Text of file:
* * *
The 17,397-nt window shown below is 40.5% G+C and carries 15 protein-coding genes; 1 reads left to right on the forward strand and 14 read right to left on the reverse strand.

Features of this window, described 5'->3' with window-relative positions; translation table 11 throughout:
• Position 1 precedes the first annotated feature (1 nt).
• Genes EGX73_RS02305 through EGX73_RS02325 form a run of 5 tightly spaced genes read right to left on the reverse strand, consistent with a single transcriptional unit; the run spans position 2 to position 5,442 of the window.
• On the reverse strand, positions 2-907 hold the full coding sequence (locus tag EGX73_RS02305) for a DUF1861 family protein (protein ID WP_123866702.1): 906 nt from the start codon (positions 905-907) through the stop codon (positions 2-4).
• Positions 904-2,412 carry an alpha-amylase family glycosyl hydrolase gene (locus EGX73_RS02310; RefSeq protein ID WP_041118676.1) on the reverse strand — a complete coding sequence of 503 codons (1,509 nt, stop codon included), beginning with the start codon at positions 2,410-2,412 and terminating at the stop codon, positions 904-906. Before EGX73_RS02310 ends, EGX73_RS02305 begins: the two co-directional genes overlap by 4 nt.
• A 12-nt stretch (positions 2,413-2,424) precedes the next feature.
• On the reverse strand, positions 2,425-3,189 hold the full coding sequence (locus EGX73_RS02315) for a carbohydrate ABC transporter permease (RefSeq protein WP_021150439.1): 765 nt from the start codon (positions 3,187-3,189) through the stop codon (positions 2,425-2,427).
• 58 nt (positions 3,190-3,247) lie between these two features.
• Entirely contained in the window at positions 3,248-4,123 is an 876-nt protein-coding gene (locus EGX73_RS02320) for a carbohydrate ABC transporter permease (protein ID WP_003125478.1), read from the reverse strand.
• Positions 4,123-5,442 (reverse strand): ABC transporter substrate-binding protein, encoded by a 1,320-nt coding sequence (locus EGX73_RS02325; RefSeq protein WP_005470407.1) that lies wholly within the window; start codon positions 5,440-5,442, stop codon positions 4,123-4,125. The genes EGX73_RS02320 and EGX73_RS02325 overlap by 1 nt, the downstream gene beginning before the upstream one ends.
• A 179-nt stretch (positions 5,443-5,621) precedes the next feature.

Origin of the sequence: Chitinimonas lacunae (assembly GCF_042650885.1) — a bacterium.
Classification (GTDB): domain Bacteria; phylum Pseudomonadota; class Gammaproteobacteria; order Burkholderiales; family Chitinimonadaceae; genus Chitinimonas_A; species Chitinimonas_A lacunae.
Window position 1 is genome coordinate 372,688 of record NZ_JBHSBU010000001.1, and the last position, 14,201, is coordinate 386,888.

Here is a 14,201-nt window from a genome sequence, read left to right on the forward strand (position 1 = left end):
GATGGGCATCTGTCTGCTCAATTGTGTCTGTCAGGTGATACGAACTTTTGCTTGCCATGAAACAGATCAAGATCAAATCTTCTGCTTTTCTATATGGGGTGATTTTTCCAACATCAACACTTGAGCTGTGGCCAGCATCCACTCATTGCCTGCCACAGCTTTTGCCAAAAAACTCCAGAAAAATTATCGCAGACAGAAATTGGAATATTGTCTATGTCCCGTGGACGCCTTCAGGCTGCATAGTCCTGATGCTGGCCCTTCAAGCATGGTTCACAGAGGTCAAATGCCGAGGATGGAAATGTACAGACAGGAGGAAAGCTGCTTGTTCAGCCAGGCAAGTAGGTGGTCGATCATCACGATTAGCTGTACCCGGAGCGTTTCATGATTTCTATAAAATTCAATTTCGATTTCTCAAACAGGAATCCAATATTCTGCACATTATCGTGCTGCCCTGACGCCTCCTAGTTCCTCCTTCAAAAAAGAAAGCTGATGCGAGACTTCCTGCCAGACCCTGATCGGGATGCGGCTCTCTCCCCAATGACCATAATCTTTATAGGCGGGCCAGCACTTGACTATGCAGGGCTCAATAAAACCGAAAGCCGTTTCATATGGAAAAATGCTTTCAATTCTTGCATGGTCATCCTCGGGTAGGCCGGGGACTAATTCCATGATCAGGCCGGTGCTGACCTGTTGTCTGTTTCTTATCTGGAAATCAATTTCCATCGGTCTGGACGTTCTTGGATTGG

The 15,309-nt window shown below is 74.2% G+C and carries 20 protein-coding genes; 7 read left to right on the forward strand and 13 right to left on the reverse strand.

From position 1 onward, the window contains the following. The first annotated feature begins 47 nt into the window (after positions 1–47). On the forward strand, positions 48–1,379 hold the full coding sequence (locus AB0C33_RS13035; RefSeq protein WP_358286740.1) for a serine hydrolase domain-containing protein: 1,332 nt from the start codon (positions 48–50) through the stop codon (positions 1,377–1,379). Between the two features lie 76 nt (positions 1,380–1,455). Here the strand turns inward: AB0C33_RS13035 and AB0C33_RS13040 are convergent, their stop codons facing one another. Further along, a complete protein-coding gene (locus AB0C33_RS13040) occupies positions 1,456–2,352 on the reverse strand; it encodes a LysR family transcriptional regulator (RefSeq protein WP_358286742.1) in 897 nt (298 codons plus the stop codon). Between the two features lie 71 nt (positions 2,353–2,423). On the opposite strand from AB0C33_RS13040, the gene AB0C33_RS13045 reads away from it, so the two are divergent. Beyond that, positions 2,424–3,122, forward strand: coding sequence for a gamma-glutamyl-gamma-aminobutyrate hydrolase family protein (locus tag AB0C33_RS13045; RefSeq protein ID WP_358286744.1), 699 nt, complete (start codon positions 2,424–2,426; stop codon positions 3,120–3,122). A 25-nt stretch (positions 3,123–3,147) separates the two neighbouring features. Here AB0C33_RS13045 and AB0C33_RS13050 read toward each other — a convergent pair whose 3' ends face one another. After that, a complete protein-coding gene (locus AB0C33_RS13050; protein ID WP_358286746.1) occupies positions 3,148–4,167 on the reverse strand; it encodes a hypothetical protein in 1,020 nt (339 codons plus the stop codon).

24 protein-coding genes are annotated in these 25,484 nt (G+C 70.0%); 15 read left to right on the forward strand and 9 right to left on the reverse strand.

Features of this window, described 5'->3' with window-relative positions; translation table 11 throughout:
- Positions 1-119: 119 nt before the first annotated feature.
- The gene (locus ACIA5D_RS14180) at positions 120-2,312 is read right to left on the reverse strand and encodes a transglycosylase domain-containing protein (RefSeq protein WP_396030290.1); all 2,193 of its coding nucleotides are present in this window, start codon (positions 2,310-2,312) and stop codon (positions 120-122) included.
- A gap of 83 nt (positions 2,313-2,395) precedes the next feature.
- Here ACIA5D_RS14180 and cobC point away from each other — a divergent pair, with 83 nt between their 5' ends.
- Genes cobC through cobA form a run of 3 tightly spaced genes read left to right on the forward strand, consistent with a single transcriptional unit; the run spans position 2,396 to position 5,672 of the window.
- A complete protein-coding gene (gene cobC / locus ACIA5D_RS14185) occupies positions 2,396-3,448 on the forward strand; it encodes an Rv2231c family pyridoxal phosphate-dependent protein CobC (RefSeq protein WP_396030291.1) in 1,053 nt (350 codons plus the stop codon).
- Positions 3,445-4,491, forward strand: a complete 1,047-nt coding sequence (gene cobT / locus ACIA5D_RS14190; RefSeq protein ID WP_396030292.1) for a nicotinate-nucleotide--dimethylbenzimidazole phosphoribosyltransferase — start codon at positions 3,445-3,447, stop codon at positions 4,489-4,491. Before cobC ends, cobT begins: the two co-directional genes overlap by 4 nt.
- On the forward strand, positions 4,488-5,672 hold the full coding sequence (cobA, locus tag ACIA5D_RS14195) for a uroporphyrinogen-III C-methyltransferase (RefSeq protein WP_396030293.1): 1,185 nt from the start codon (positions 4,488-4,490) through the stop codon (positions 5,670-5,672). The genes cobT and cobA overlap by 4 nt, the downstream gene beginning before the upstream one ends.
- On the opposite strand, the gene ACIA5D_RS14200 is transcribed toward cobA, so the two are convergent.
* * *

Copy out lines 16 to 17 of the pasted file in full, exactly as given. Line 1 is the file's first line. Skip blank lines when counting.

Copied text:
Here is a 14,201-nt window from a genome sequence, read left to right on the forward strand (position 1 = left end):
GATGGGCATCTGTCTGCTCAATTGTGTCTGTCAGGTGATACGAACTTTTGCTTGCCATGAAACAGATCAAGATCAAATCTTCTGCTTTTCTATATGGGGTGATTTTTCCAACATCAACACTTGAGCTGTGGCCAGCATCCACTCATTGCCTGCCACAGCTTTTGCCAAAAAACTCCAGAAAAATTATCGCAGACAGAAATTGGAATATTGTCTATGTCCCGTGGACGCCTTCAGGCTGCATAGTCCTGATGCTGGCCCTTCAAGCATGGTTCACAGAGGTCAAATGCCGAGGATGGAAATGTACAGACAGGAGGAAAGCTGCTTGTTCAGCCAGGCAAGTAGGTGGTCGATCATCACGATTAGCTGTACCCGGAGCGTTTCATGATTTCTATAAAATTCAATTTCGATTTCTCAAACAGGAATCCAATATTCTGCACATTATCGTGCTGCCCTGACGCCTCCTAGTTCCTCCTTCAAAAAAGAAAGCTGATGCGAGACTTCCTGCCAGACCCTGATCGGGATGCGGCTCTCTCCCCAATGACCATAATCTTTATAGGCGGGCCAGCACTTGACTATGCAGGGCTCAATAAAACCGAAAGCCGTTTCATATGGAAAAATGCTTTCAATTCTTGCATGGTCATCCTCGGGTAGGCCGGGGACTAATTCCATGATCAGGCCGGTGCTGACCTGTTGTCTGTTTCTTATCTGGAAATCAATTTCCATCGGTCTGGACGTTCTTGGATTGG